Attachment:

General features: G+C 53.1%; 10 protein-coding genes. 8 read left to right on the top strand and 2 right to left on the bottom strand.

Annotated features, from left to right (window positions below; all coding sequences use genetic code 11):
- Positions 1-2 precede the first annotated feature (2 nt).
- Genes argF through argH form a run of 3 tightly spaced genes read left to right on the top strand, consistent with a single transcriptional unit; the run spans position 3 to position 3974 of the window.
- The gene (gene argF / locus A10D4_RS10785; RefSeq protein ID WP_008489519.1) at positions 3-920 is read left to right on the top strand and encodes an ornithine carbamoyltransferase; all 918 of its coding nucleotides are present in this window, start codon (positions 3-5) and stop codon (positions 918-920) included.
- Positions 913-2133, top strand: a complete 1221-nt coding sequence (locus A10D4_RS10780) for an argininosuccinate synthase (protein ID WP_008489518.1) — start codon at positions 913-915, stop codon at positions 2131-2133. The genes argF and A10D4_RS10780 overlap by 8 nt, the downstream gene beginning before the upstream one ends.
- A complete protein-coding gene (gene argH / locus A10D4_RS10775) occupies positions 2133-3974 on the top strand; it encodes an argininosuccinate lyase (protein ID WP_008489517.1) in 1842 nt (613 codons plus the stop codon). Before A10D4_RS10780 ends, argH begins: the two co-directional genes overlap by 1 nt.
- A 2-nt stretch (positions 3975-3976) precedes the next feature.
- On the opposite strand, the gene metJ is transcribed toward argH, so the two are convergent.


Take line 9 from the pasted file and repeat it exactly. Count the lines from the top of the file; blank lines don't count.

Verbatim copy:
- On the opposite strand, the gene metJ is transcribed toward argH, so the two are convergent.